Those who know a modest bit about opera probably already know what it was, too….

      b&

              1. Well, now, I have to admit I’m not too certain, myself.

                I can’t think of an opera by this composer that’s famous for a single opening note. Tristan does start with a single note, but it’s the following chord that’s famous, and you already indicated it’s not Tristan.

                I have another guess, but again, it’s famous for having a single opening chord that goes on and on and on and on and on and on, rather than a single note.

              2. D’oh.

                There’s actually an interesting theoretical discussion to be had about that E-flat. Many musicians refer to it as a pedal point, but I side with Schenker in maintaining that a true pedal point must sound against harmonies that do not include it. The “point”, nyuk nyuk, is that it has to be distinguished as a discrete contrapuntal entity. So, for all it’s length, that E-flat is not a pedal, as only an E-flat major triad unfolds above it.

              3. “…check to see…”

                Reminds me of Victor Borge’s quip: “Let’s see what it sounds like…or maybe we could listen to what it looks like.”

  4. Meanwhile, over at Sean Carroll’s site, Preposterous Universe, various sourpusses (sourpodes?) predicted it wouldn’t sell for much…

    Great Cthulhu what downers. Cool book with original illustrations, signed by interesting people, and the proceeds go to an excellent cause. Definitely something to poo-poo.

    1. Also depressing is that those trollish derps couldn’t find out what is most easily discovered… and that is just how incredibly good Doctors W/O Borders (& Médecins Sans Frontières) are, both in terms of how well they accomplish their mission, overall — and how low their administrative overhead is. As far as HIV incidence in Africa goes, I don’t think it is a coincidence that the former French colonies have kept incidence much lower than the former British colonies. Places where Médecins Sans Frontières has been better established are the places that have kept nosocomial transmission to a trickle.

    2. Plus, who knows that the value of the book won’t grow with time.

      In the 1600’s they probably said the same negative things about a Newton-signed paper.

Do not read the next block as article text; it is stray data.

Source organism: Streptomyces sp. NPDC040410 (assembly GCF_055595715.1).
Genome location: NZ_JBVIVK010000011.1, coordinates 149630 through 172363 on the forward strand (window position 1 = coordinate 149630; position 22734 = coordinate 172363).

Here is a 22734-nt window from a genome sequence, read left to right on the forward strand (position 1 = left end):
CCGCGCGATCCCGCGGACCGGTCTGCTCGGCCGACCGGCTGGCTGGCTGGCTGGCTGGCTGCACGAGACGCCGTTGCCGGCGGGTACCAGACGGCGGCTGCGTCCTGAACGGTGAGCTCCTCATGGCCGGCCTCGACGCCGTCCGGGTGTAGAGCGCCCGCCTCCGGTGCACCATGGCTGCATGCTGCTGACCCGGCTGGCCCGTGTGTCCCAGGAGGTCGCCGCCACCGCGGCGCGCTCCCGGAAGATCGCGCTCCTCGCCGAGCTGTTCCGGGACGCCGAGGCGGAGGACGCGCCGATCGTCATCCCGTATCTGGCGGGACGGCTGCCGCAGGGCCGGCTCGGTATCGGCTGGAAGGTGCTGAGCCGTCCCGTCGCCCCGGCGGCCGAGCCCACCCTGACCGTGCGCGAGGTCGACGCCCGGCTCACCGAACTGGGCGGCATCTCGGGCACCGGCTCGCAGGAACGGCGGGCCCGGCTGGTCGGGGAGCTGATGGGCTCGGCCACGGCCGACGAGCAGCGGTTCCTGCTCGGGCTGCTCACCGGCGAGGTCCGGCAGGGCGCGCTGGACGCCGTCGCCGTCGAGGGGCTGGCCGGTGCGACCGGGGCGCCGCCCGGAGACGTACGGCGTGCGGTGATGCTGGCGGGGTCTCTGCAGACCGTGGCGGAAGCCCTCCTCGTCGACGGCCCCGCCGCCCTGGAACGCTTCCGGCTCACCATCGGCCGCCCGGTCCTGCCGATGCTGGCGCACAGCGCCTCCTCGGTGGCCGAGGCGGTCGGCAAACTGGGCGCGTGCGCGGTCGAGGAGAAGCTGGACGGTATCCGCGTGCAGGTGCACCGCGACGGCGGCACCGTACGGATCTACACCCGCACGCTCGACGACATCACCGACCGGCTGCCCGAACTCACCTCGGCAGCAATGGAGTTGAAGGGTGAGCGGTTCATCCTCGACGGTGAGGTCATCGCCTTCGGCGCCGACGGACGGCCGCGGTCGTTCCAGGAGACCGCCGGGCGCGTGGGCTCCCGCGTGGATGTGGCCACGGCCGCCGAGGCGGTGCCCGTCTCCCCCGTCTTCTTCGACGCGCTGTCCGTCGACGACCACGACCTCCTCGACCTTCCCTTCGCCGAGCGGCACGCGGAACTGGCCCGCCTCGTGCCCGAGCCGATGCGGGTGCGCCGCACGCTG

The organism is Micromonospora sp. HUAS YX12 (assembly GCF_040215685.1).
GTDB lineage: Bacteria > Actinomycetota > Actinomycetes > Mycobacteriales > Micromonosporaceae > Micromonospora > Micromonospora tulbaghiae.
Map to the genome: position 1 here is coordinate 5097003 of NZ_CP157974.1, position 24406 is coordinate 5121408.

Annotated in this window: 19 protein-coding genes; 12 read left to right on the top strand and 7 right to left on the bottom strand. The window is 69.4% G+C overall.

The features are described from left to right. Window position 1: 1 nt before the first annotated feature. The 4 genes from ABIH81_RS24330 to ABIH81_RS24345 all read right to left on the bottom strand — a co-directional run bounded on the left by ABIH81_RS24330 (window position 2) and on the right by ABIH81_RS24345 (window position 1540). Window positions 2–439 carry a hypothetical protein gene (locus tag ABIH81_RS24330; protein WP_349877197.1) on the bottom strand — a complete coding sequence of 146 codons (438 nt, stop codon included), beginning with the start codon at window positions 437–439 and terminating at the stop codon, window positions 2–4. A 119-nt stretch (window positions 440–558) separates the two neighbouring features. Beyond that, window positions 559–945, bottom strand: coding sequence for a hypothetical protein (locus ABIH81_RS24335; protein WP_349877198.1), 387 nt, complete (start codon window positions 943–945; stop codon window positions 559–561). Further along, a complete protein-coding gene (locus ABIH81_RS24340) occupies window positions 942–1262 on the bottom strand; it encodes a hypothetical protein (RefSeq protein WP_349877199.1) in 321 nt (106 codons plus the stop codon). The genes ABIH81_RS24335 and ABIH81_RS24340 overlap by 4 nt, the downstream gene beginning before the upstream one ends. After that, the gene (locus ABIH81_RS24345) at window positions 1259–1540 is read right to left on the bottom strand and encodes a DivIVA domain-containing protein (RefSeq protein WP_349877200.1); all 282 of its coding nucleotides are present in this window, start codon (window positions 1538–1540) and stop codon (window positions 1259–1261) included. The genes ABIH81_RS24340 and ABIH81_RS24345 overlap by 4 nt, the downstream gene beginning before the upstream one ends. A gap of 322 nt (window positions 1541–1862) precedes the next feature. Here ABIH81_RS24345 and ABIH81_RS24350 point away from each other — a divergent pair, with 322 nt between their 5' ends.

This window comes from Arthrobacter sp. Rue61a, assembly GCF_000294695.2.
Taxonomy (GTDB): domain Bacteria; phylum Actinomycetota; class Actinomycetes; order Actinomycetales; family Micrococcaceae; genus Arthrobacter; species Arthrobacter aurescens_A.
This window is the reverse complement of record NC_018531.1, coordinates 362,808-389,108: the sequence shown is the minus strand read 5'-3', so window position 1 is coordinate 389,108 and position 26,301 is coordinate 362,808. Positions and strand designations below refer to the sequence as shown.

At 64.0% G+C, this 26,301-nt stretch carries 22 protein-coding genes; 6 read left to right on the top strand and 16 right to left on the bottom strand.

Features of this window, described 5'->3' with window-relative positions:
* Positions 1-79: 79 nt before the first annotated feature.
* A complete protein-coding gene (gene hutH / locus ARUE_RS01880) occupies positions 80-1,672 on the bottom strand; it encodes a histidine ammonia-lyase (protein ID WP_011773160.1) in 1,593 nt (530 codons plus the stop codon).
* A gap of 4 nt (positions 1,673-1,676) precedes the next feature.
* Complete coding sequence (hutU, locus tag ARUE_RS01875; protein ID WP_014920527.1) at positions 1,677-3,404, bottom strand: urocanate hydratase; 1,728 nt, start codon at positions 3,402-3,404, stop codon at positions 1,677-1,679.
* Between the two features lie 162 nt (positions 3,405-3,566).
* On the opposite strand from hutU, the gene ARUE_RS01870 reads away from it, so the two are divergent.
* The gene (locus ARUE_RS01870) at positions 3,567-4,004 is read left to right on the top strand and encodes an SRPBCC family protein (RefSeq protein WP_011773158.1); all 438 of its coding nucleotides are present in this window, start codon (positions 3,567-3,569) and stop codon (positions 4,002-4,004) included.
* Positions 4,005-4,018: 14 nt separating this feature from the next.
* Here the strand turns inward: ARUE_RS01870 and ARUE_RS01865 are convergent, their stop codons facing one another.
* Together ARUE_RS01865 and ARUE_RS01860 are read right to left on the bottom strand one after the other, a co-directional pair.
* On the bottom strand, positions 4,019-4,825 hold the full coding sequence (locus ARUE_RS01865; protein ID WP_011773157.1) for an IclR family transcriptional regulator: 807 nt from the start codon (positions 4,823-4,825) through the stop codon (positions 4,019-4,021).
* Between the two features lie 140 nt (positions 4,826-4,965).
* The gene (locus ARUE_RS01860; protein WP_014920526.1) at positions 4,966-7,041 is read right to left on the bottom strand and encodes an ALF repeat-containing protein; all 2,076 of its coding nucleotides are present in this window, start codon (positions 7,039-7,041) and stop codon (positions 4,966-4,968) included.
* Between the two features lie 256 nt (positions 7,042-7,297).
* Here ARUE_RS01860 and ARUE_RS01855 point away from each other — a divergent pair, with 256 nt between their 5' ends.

1. I’m imagining people saying, “Ohhhh that Newton and his fancy Latin; nobody cares about fancy scientists writing in the or fancy dead language!”

      2. Nope, not growing and not negative. One Newton is the force needed to accelerate One kilogram of mass at the rate of One metre per second squared.

        1. Huh? “Newton” with a capital N is clearly referring to the scientist of that name. The SI unit of force is written with lower case n i.e. “newton”.

          Also, force is a vector quantity, so whether it is negative or not depends on which way it is pointing.

        2. You know…an interesting thought. The definitions of those values have changed over the years. Be interesting to see what the net effect is on the Newton….

          b&

  5. Over $5,000! And it’s just the second full day and a Sunday!

    If we can get any media attention, and especially if we can catch the eye of some wealthy science-appreciating regular MSF donors…dare I dream of double the current price?

    b&

    1. Let’s hope the high bidders aren’t some evolution denying moneybags who just want to let this fantastic specimen disappear in a poison safe. Or as satanic teachings in thar Creation Museum.

  6. Hooray! It’s a beautiful book, & a beautiful idea. A great cause, too (I donate to DwB every month via an automatic withdrawal). I hope the bids keep climbing — I’d love to see 5 digits…

  7. Congrats on the bid going up so high! It’s over my price range at this point so all I’ll offer is congratulations.

    And okay, I was definitely wrong on my ability to tell Armstrong’s “style.” I think I’ve been focusing too much on her high theology passages to remember that sometimes yes, she’ll include actual factual content.

    But I did guess Aslan: I just couldn’t decide which passage.

  8. Congratulations Jerry.

    To my shame I confess I haven’t read WEIT yet, but have ordered the paperback & will put it on my “next to read” list.

  9. Jesus, up over $5000 already! If only I had more than $50 for this thing.

    Maybe next time one of these authors comes to Australia, I should get them to sign my first edition hardcover WEIT instead of their own books.

  10. Wouldn’t it be cool, if all the WEIT readers bought it collectively and then donate it to some exhibition? It would be a shame if it disappeared in some private bookcase …

      1. The problem is – this needs preparation. Who, for example, would take a lead in the auction and keep the risk of paying it alone after all … Maybe it’s possible to do with Kickstarter, but I don’t have any experience with that …

      2. Re Kickstarter – I just checked, Kickstarter would be a possibility for that. It’s all or nothing, so the funds pledged by participants can only be called if the funding goal is reached. Obvious problem: how to keep the funding goal in line with a variable auction price. The only possibility I see: to aim high, VERY high (say 10,000) and agree that the full sum is then paid go the book, no matter if the auction price was actually lower.
        Someone in the US would have to do that, it needs to coordinated, s.t. backers who are willing to pay high sums would consider pledging that money also for that crowd funding project which means they wouldn’t own the book after the auction

        Just imagine, if the bidding action was in fact just by two people, the outcome for MSF could be nearly doubled.

        I guess there’s only one person who could initiate such a thing – Prof CC himself. It would have to be s.o. who has the trust of the community.

        Just my thoughts on this …

        1. I am inclined to agree on all points. (I’d step up, but I’m an impoverished grad student, & I don’t live in the USA). The short timeline complicates matters, unfortunately.